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Publication numberUS3331522 A
Publication typeGrant
Publication dateJul 18, 1967
Filing dateDec 27, 1965
Priority dateDec 27, 1965
Also published asDE1554626B1
Publication numberUS 3331522 A, US 3331522A, US-A-3331522, US3331522 A, US3331522A
InventorsJohn A Bridges
Original AssigneeAladdin Ind Inc
Export CitationBiBTeX, EndNote, RefMan
External Links: USPTO, USPTO Assignment, Espacenet
Metal vacuum bottle with plastic jacket
US 3331522 A
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Description  (OCR text may contain errors)

July 18, 1967 J. A. BRIDGES METAL VACUUM BOTTLE WITH PLASTIC JACKET Filed Dec. 27, 1965 l N VEN TOP A John A. Bridges wmfi w 1 4. z m 1 9 M 4\ I I H 4 H1... I M

United States Patent 3,331,522 METAL VACUUM BOTTLE WITH PLASTIC JACKET John A. Bridges, Nashville, Tenn., assignor to Aladdin Industries, Incorporated, Chicago, 111., a corporation of iliinois Filed Dec. 27, 1965, Ser. No. 516,484 19 Claims. (Cl. 21513) ABSTRACT OF THE DISCLOSURE A vacuum bottle having a metal double-walled vacuum insulated receptacle surrounded by a plastic jacket;

Said receptacle having an aluminum inner shell, a mild steel outer shell, and a stainless steel neck member connected between said shells;

Said neck member having an upper end portion in the form of a flange curving outwardly and downwardly to form a skirt portion connected to said outer shell;

Said jacket being formed with a pouring lip, a sealing ring being provided between said pouring lip and said neck member.

This invention relates to vacuum bottles and pertains particularly to such bottles of the type comprising a vacuum insulated receptacle made of metal.

One object of the present invention is to provide a new and improved metal vacuum bottle of composite construction, comprising an inner shell made of aluminum, or some other soft corrosion-resistant metal which is easily worked, together with a neck portion made of stainless steel, or some other metal which has a low heat conductivity and is highly resistant to corrosion.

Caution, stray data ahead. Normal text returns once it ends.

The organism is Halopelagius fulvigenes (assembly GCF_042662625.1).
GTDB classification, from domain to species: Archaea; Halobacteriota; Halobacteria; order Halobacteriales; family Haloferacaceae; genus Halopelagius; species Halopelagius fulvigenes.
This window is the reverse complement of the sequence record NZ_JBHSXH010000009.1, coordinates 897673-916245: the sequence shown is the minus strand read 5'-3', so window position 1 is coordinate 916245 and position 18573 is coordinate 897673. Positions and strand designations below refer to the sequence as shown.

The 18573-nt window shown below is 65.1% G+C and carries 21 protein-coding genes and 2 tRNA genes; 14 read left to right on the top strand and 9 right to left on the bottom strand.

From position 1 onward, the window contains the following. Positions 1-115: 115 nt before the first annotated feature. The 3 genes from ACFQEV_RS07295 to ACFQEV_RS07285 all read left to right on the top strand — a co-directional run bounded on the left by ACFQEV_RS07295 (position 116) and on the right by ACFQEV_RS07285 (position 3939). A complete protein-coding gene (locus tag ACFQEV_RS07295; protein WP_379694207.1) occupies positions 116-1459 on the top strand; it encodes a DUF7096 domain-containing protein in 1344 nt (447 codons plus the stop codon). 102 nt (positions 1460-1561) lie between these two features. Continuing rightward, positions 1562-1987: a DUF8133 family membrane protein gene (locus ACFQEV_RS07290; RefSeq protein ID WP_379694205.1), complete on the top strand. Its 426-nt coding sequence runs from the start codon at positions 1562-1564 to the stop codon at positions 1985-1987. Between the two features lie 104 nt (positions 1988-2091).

A further object is to provide a composite metal vacuum bottle of the foregoing character having an outer shell made of a metal which is inexpensive, yet strong and easily worked, such as ordinary mild steel.

Another object of the present invention is to provide a new and improved vacuum bottle comprising an allmetal vacuum insulated receptacle, together with an outer jacket made of plastic or other similar material.

A further object is to provide a new and improved vacuum bottle of the foregoing character in which the plastic jacket is molded with a pouring lip, a handle, and threads to receive a screw-on stopper and a cup.

It is a further object to provide such a new and improved vacuum bottle in which the plastic jacket protects the outer shell of the metal vacuum insulated receptacle from corrosion and damage, so that the outer shell may be made of an inexpensive material such as mild steel or the like.

Further objects and advantages of the present invention will appear from the following description, taken with the accompanying drawings, in which:

FIG. 1 is an elevational view, partly in section, of a vacuum bottle to be described as an illustrative embodiment of the present invention.

FIG. 2 is a fragmentary cross section, taken generally along the line 2-2 in FIG. 1.